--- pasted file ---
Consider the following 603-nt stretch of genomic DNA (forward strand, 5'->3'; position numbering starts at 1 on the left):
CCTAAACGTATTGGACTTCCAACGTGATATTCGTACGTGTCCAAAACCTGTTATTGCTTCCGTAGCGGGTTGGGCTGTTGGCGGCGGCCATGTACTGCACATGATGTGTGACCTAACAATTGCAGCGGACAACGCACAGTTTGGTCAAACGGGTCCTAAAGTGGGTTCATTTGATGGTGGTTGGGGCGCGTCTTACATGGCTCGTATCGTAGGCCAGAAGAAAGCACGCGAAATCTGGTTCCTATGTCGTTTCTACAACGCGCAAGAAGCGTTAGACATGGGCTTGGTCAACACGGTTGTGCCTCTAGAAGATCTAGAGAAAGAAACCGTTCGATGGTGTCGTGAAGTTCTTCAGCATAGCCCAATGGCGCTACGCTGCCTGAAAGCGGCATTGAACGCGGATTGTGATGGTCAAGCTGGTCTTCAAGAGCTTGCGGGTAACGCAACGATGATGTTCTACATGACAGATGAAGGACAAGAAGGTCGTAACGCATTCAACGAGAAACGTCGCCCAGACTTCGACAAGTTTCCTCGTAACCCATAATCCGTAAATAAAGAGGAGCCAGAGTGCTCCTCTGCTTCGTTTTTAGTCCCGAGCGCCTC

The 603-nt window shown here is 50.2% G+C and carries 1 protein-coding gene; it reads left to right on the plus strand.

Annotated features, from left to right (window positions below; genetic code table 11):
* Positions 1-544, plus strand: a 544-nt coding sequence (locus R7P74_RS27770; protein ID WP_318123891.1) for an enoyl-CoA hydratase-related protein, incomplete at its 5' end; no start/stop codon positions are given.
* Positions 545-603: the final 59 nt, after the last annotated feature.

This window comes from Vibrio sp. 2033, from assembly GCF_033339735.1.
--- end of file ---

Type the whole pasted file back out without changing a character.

Consider the following 603-nt stretch of genomic DNA (forward strand, 5'->3'; position numbering starts at 1 on the left):
CCTAAACGTATTGGACTTCCAACGTGATATTCGTACGTGTCCAAAACCTGTTATTGCTTCCGTAGCGGGTTGGGCTGTTGGCGGCGGCCATGTACTGCACATGATGTGTGACCTAACAATTGCAGCGGACAACGCACAGTTTGGTCAAACGGGTCCTAAAGTGGGTTCATTTGATGGTGGTTGGGGCGCGTCTTACATGGCTCGTATCGTAGGCCAGAAGAAAGCACGCGAAATCTGGTTCCTATGTCGTTTCTACAACGCGCAAGAAGCGTTAGACATGGGCTTGGTCAACACGGTTGTGCCTCTAGAAGATCTAGAGAAAGAAACCGTTCGATGGTGTCGTGAAGTTCTTCAGCATAGCCCAATGGCGCTACGCTGCCTGAAAGCGGCATTGAACGCGGATTGTGATGGTCAAGCTGGTCTTCAAGAGCTTGCGGGTAACGCAACGATGATGTTCTACATGACAGATGAAGGACAAGAAGGTCGTAACGCATTCAACGAGAAACGTCGCCCAGACTTCGACAAGTTTCCTCGTAACCCATAATCCGTAAATAAAGAGGAGCCAGAGTGCTCCTCTGCTTCGTTTTTAGTCCCGAGCGCCTC

The 603-nt window shown here is 50.2% G+C and carries 1 protein-coding gene; it reads left to right on the plus strand.

Annotated features, from left to right (window positions below; genetic code table 11):
* Positions 1-544, plus strand: a 544-nt coding sequence (locus R7P74_RS27770; protein ID WP_318123891.1) for an enoyl-CoA hydratase-related protein, incomplete at its 5' end; no start/stop codon positions are given.
* Positions 545-603: the final 59 nt, after the last annotated feature.

This window comes from Vibrio sp. 2033, from assembly GCF_033339735.1.